AND GOD CREATED
Brigitte Bardot, one of the leading sex symbols of the 20th Century, was born in Paris in 1934, to wealthy bourgeois parents. Originally intending to become a ballerina, Bardot's life began to change when she modelled in a French fashion show in 1949 and later in the same year for a fashion magazine.
This led in 1950, when she was just 15, to her appearance on the cover
of Elle – France's leading women's magazine – drawing her to the
attention of a young film director, Roger Vadim.
He not only introduced her to the world of movies, but guided her career and carefully developed her public and screen image as an erotic, sensuous and amoral child of nature.
After a few undistinguished movies, she took the world by storm in 1956 when Vadim directed her in the sensational film, Et Dieu Créa La Femme (And God Created Woman), having told her to dye her naturally dark hair and become an alluring blonde.
Filmed at St Tropez on the French Riviera, where Bardot has lived ever since, it tells the story of an immoral teenager's escapades in a respectable small town. The film was a global triumph not so much for its plot, but for Bardot's screen magnetism. It turned her into an international star.
Breaking taboos of the time against nudity, the film set box office records in Europe, the United States and other parts of the world.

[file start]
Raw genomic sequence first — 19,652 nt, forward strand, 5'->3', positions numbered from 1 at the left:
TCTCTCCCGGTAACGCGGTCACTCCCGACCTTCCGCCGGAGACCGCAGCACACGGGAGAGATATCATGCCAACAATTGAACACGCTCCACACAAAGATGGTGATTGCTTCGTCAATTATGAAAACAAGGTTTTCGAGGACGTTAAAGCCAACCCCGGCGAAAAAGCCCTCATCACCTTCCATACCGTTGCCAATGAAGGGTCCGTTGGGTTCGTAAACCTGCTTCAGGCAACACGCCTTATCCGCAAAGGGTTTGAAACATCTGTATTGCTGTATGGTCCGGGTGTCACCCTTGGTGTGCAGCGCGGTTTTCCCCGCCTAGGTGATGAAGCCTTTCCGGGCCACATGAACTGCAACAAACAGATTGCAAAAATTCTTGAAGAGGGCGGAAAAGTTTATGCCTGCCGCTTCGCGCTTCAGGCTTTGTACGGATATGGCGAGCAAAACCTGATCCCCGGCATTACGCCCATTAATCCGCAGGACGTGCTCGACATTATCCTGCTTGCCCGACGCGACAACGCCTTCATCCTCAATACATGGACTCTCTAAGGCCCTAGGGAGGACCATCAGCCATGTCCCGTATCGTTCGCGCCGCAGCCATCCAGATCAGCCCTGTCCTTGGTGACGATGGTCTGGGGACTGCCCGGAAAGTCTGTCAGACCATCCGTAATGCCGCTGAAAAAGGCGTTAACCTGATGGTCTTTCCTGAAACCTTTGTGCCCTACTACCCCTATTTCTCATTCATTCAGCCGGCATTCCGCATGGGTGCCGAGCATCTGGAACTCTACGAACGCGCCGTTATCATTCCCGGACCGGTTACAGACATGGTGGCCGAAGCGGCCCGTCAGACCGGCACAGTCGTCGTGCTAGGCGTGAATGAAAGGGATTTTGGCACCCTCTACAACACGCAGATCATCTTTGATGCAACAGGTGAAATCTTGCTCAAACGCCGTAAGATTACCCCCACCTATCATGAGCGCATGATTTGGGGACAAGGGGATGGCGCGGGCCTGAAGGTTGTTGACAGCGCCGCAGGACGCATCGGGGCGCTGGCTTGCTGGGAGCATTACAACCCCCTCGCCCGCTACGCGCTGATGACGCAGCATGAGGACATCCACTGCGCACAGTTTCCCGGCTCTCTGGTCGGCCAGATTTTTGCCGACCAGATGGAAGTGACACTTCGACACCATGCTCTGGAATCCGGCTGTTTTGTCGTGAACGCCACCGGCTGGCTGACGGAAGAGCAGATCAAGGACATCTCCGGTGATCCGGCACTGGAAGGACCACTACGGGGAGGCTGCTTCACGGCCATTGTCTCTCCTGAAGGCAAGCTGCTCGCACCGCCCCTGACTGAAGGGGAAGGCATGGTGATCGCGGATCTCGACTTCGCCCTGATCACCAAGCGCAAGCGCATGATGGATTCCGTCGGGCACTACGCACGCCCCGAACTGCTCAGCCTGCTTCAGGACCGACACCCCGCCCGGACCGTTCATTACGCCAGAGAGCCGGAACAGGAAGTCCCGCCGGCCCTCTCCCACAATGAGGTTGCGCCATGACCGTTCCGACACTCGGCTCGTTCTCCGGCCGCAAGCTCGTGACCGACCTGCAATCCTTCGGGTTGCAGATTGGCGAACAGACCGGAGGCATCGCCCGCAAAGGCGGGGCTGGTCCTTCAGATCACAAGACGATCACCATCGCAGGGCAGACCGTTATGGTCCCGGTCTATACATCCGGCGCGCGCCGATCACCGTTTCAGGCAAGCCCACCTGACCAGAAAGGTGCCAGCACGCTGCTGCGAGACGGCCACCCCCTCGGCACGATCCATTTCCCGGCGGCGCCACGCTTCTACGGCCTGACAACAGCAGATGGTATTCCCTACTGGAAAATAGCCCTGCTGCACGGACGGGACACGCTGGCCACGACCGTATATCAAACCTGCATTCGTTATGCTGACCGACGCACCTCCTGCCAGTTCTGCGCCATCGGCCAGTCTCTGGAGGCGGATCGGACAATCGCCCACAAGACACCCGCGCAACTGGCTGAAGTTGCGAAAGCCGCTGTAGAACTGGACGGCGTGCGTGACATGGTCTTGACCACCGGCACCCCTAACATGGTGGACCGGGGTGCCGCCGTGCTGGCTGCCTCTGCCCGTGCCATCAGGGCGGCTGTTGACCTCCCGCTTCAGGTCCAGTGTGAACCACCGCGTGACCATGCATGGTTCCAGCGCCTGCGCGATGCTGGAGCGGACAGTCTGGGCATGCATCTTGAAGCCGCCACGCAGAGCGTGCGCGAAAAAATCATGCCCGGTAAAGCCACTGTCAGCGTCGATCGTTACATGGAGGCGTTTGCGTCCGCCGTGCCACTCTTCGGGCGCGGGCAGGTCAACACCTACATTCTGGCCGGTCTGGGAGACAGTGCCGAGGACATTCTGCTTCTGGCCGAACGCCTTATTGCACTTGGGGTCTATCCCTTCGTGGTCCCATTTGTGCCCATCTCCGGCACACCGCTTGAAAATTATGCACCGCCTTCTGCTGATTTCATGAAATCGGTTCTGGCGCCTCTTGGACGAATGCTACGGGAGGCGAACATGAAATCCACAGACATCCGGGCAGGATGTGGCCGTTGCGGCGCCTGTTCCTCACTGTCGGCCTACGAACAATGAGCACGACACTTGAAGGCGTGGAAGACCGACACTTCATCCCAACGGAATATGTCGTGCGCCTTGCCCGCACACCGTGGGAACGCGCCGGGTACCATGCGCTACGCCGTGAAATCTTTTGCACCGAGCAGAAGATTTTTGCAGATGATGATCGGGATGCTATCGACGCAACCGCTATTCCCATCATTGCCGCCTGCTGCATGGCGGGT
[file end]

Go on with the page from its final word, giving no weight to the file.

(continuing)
Vadim married Bardot in 1952 when she was 18 – a marriage that would last less than five years, though they would remain close. The stated reason for the divorce was Bardot's alleged affairs with two other men.
She retired in 1973 at the age of 38 having appeared in 47 films, performed in several musical shows and recorded over 60 songs. Her legion of fans included John Lennon and Paul McCartney, but Bardot was never impressed with her own abilities. She said in her autobiography: "I started out as a lousy actress and have remained one."
Nevertheless, Time magazine described her as "the princess of pout, the countess of come hither. Brigitte Bardot exuded a carefree, naive sexuality that brought a whole new audience to films."
After her retirement from the entertainment business Bardot began devoting her life to animal rights and in 1986 established the Brigitte Bardot Foundation for the Welfare and Protection of Animals. She raised millions to fund the foundation by auctioning off jewellery and personal belongings.
"I gave my beauty and my youth to men. I am going to give my wisdom and experience to animals," she said, adding: "Animals have never betrayed me. They are an easy prey, as I have been throughout my career. So we feel the same. I love them."
Her fourth husband, Bernard d’Ormale is a former adviser to the National
Front, a party with strong anti-immigration and anti-Muslim views.
Bardot supported the National Front candidate in the 2012 elections and
has been fined five times for remarks considered to incite racial
hatred. In her 2003 book, A Scream in The Silence, she warned against
the Islamisation of France and the dangers from Muslim immigration.
Looking back on her life in which she attempted suicide on more than one occasion, Bardot said: "I have been very happy, very rich, very beautiful, much adulated, very famous – and very unhappy."
And to criticism of her appearance in some parts of the media: "What could be more beautiful than a dear old lady growing wise with age? Every age can be enchanting, provided you live within it."
Clancy's comment: God must have been in a good mood when he created her. Sadly, her sadness makes you wonder about beauty and fame.